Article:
The WTO has issued a final verdict in the US/European Communities dispute over genetically modified foods but it has not yet been made public.
An earlier draft leaked to Friends of the Earth Europe, showed that the WTO was critical of the method used by European countries to ban transgenic foods but ruled against most of the US's arguments.
Critics of biotech crops argue that genetic engineering uses material from organisms that have never been part of the human food supply to change the fundamental nature foods. Without long-term testing no one knows if these foods are safe.
Genetic engineering can produce unforeseen and unknown allergens in foods, critics believe. Some scientists and many activists are now seeking better ways of identifying allergens in gene-altered foods that could affect millions of people.
"By publishing secret locations of fields of genetically engineered maize, Greenpeace is defending the right to know and say no to the environmental and health risks associated with GE Organisms," said Geert Ritsema of Greenpeace International.
"By publishing secret locations of fields of GE maize, Greenpeace is defending the right to know and say 'no' to the environmental and health risks associated with GE Organisms," said Geert Ritsema of Greenpeace International.
"It is absurd that the French legal system has prevented Greenpeace France from providing vital information to the public, which according to EU legislation should have been published years ago by the French government," said Ritsema.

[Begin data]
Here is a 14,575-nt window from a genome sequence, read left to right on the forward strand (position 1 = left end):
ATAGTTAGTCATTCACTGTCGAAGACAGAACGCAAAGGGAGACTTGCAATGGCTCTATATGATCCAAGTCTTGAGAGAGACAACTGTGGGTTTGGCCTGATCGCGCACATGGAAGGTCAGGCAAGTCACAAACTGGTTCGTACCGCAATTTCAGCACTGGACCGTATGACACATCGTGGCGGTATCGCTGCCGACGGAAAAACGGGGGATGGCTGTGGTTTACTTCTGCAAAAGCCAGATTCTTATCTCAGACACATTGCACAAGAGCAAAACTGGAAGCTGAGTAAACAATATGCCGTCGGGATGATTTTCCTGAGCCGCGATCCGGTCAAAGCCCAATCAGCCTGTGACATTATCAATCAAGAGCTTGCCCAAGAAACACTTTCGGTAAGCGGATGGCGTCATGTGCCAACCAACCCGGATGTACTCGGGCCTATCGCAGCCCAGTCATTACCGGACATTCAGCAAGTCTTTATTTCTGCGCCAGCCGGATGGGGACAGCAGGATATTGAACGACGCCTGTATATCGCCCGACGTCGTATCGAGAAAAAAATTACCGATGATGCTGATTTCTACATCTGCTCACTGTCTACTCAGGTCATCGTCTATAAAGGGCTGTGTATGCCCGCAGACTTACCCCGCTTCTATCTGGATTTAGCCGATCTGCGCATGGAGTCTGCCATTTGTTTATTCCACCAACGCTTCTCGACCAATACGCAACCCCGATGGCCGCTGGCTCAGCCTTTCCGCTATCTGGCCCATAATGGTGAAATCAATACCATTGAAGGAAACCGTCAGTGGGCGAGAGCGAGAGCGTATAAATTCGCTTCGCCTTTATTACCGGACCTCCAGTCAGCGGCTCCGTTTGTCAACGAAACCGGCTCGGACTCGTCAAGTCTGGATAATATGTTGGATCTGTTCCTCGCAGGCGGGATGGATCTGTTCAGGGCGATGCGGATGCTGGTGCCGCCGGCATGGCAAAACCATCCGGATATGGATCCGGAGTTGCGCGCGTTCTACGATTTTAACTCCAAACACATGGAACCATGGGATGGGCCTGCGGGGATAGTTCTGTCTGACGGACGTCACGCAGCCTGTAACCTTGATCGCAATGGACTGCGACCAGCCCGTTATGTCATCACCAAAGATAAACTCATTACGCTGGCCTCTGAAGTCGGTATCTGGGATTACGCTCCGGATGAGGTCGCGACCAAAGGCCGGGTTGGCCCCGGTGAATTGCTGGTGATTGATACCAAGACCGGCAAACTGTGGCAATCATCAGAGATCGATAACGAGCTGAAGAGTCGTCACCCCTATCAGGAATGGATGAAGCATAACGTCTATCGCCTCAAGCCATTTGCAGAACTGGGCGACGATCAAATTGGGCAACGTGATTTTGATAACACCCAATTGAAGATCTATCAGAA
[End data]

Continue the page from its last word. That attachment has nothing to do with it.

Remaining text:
Internationally, Ritsema says Greenpeace will continue to expose the locations of genetically engineered fields.
Greenpeace says that today's action marks the beginning of a global campaign to inform the public about the risks of genetically engineered maize cultivation for the environment and to human health.
The locations of German biotech fields are published on government websites, but France is not the only EU country where the locations of genetically engineered crops is secret.
In Spain, the government has so far refused to publish the locations of genetically engineered fields. The consequences of this policy are detailed in an April 2006 Greenpeace report, "Impossible Coexistence." The report shows that in nearly 20 percent of the investigated cases, neighboring conventional and organic maize fields in Spain are contaminated by genetically engineered organisms, without the knowlege of farmers and consumers.
The report concludes that the "co-existence" of genetically modified and non-genetically modified crops is not possible.
While the European Union has a legal system for contol, tracing and labeling genetically engineered crops, the Greenpeace report claims the system does not work. "The control and monitoring of GMOs from laboratory to plate is ineffective, and in many cases non-existent," the report states. "The system for segregation, traceability and labelling does not work"
Greenpeace says the organization advocates crop and food production free of genetically modified organisms that is "grounded in the principles of sustainability, protection of biodiversity and providing all people to have access to safe and nutritious food."
"Genetic engineering is an unnecessary and unwanted technology that contaminates the environment, threatens biodiversity and poses unacceptable risks to health," says Greenpeace.
Greenpeace and other critics say that the influence of a genetically engineered organism on the food chain may damage the local ecology. The new organism may compete successfully with wild relatives, causing unforeseen changes in the environment.
Once genetically engineered organisms are released into the environment, critics point out, it is not possible to contain or recall them, and whatever effects they have are irreversible.